06.1941 massacres (NKVD): After German attack of Russian‐occupied Polish territory and following that of Russia itself, before a panic escape, Russians murdered — in accordance with the genocidal order issued on 24.06.1941 by the Russian interior minister Lawrence Beria to murder all prisoners (formally „sentenced” for „counter‐revolutionary activities”, „anti‐Russian acts”, sabotage and diversion, and political prisoners „in custody”), held in NKVD‐run prisons in Russian occupied Poland, Lithuania, Latvia and Estonia — c. 40,000‐50,000 prisoners. In addition Russians murdered many thousands of victims arrested after German attack regarding them as „enemies of people” — those victims were not even entered into prisons’ registers. Most of them were murdered in massacres in the prisons themselves, the others during so‐called „death marches” when the prisoners were driven out east. After Russians departure and start of German occupation a number of spontaneous pogroms of Jews took place. Many Jews collaborated with Russians and were regarded as co‐responsible for prison massacres. (more on: en.wikipedia.orgClick to attempt to display webpage
[access: 2021.12.19]
)

Kuropaty: In 1940 Russians executed prob. in Minsk on 17 Lenin Str. and buried in Kuropaty n. Minsk unknown number of Poles (POWs). On the so‐called „Belarusian Katyn list” — confirmed by the so‐called „disposal letters” sent in 04‐05.1940 by the 1st Special Department of the NKVD in Moscow regarding the transport of Polish prisoners of war to places of execution: 9 of these lists concern prisoners from Belarus — 3,870 names were recorded (according to some sources 4,465) and the prisoners were brought from NKVD prisons, among others from Brest (c. 1,500 people), Pinsk (c. 500), Baranavichy (c. 450). This was a fulfillment of Russian Commie‐Nazi government decision — Political Bureau of the Russian Commie‐Nazi party of 05.03.1940 — to exterminate Polish intelligentsia and individuals held in Russian POW camps following Ribbentrop‐Molotov German‐Russian accord and annexation of half of Poland into Russia, confirmed by the order No.00350 of the head of the NKVD, Mr Lavrentyi Beria, on the „discharge of NKVD prisons” in Ukraine and Belarus. There are indications — i.e. 4 so‐called „NKVD‐Gestapo Methodical Conferences” of 1939‐1940: in Brześć on Bug, Przemyśl, Zakopane and Cracow — of close collaboration between Germans and Russians in realization of plans of total extermination of Polish nation, its elites in particular — decision that prob. was confirmed during meeting of socialist leaders of Germany: Mr Heinrich Himmler, and Russia: Mr Lavrentyi Beria, in another German leader’s hunting lodge: Mr Hermann Göring, in Rominty in Romincka Forest in East Prussia. Kuropaty is the place of death of up to 250,000 of victims (1937‐1941). To this day, neither the Russians nor the Belarusians have released detailed protocols of this genocide in their possession. (more on: pl.wikipedia.orgClick to attempt to display webpage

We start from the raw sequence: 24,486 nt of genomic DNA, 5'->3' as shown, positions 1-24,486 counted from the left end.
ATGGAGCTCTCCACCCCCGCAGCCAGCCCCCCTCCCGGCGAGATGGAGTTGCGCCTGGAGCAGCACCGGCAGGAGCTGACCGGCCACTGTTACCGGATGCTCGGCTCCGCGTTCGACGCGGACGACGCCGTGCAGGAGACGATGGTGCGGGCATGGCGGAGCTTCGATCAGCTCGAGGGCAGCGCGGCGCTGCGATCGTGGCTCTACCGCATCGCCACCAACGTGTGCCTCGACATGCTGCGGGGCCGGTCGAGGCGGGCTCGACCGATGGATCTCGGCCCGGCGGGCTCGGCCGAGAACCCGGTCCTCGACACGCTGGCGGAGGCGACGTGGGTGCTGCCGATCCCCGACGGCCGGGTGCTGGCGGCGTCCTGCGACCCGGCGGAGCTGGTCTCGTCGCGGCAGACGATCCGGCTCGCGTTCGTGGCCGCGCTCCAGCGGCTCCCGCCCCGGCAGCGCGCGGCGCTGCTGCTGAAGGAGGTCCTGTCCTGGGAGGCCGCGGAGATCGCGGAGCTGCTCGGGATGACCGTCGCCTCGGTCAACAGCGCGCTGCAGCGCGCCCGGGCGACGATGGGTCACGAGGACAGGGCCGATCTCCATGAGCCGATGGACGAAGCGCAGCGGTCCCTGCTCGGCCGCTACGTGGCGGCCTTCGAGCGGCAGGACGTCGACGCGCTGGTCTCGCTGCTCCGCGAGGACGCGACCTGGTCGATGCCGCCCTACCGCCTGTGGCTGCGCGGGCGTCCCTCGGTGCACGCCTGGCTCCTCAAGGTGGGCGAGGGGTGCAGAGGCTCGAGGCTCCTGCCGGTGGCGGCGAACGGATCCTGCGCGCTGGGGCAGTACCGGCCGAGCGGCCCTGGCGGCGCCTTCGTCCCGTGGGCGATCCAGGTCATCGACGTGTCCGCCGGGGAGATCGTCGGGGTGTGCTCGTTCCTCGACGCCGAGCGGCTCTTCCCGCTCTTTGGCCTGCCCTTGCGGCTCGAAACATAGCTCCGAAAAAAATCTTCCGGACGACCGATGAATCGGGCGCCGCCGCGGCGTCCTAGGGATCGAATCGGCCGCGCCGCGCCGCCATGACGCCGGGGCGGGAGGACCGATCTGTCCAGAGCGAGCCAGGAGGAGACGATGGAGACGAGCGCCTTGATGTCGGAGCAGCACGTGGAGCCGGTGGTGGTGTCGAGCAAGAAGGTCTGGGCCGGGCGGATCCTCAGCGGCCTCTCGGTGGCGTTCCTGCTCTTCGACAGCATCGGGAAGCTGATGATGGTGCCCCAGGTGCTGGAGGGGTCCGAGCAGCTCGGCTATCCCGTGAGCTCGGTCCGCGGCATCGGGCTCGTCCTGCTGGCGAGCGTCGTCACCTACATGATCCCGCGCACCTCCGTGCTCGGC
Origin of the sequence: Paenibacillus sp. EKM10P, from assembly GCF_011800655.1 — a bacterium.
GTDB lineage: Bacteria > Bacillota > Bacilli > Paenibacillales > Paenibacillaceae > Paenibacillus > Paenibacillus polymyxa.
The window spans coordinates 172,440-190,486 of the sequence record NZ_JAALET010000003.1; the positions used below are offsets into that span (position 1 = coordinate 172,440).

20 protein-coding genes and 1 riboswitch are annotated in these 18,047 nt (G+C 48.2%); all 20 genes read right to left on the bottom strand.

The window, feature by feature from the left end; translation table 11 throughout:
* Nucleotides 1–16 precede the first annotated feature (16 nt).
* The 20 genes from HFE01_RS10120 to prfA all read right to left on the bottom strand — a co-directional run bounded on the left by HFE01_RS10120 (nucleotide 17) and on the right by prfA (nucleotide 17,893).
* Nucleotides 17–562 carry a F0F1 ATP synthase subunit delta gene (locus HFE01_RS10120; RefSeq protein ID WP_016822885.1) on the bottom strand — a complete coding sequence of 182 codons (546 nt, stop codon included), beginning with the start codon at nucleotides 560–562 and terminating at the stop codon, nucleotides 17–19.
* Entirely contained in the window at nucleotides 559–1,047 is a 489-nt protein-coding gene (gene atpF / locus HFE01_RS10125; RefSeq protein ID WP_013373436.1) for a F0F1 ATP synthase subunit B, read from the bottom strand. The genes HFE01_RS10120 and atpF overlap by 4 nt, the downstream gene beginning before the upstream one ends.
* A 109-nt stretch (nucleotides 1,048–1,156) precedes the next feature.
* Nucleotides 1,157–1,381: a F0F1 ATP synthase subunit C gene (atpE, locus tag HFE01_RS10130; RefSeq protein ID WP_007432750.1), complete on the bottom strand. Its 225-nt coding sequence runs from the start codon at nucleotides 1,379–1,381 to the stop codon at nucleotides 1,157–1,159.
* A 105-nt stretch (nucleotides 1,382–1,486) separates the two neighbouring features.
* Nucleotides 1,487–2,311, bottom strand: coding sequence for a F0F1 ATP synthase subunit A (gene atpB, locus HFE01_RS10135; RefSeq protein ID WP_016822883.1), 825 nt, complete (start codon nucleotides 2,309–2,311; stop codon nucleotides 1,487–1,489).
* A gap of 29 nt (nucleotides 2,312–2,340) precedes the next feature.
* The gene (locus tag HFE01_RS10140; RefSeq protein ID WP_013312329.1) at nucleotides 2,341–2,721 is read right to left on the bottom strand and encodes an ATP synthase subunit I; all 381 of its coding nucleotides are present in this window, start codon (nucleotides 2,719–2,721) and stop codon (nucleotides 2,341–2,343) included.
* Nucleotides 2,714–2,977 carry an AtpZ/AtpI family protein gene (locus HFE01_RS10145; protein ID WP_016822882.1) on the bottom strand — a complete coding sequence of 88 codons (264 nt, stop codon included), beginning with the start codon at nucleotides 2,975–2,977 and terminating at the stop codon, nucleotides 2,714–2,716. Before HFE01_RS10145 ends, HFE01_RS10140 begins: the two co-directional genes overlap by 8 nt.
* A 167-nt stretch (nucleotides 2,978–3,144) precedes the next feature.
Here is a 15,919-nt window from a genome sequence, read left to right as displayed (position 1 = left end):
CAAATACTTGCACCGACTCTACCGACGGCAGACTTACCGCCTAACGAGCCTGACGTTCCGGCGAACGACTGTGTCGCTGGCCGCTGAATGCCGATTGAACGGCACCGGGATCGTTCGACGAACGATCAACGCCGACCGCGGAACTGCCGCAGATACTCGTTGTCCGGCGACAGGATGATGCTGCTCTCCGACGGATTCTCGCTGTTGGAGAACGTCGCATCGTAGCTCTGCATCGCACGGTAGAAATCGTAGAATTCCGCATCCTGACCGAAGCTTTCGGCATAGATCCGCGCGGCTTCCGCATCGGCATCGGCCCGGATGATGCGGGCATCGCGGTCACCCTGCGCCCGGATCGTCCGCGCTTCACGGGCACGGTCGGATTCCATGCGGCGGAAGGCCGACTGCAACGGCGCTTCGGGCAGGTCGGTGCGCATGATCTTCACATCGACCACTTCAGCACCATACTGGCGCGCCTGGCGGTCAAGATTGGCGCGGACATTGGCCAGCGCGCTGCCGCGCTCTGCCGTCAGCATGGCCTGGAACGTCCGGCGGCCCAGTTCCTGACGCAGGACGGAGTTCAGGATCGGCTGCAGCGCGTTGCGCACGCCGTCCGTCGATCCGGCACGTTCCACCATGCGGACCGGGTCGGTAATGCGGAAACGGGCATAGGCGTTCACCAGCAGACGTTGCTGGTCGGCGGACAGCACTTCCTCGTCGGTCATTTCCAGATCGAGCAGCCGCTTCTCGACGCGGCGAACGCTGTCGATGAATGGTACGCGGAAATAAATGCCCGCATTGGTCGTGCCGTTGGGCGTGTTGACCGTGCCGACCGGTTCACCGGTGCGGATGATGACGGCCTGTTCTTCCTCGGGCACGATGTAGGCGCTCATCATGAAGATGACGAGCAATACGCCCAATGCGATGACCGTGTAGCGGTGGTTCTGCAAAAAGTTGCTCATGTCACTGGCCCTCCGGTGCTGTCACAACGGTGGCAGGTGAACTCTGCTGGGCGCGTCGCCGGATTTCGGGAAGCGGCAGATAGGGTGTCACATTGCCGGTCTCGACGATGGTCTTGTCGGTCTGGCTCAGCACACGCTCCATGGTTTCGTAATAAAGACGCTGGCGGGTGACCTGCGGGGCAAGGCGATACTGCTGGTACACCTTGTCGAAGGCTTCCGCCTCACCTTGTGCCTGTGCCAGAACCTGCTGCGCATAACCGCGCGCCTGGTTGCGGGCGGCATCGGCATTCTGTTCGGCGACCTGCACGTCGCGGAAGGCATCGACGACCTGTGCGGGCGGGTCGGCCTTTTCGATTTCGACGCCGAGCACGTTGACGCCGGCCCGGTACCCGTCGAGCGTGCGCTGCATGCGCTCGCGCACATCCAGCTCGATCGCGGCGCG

[access: 2013.01.17]
, pl.wikipedia.orgClick to attempt to display webpage
[access: 2013.08.10]
)

Minsk: Russian prison. In 1937 site of mass murders perpetrated by the Russians during a „Great Purge”. After Russian invasion of Poland in 09.1939 and start of the World War II place of incarceration of many Poles, In 06.1941, under attack by Germans, Russians murdered there a group of Polish prisoner kept in Central and co‐called American prisons in Mińsk. The rest were driven towards Chervyen in a „death march” (10,000‐20,000 prisoners perished), into Russia. (more on: pl.wikipedia.orgClick to attempt to display webpage
[access: 2013.08.17]
)

Łomża: During German occupation penal prison run by the Germans, where hundreds of Polish political prisoners were held captive. After Russian arrival prison run by Polish UB, a unit of murderous Russian NKVD. (more on: www.slady.ipn.gov.plClick to attempt to display webpage
[access: 2014.09.21]
, www.sztetl.org.plClick to attempt to display webpage
[access: 2014.09.21]
)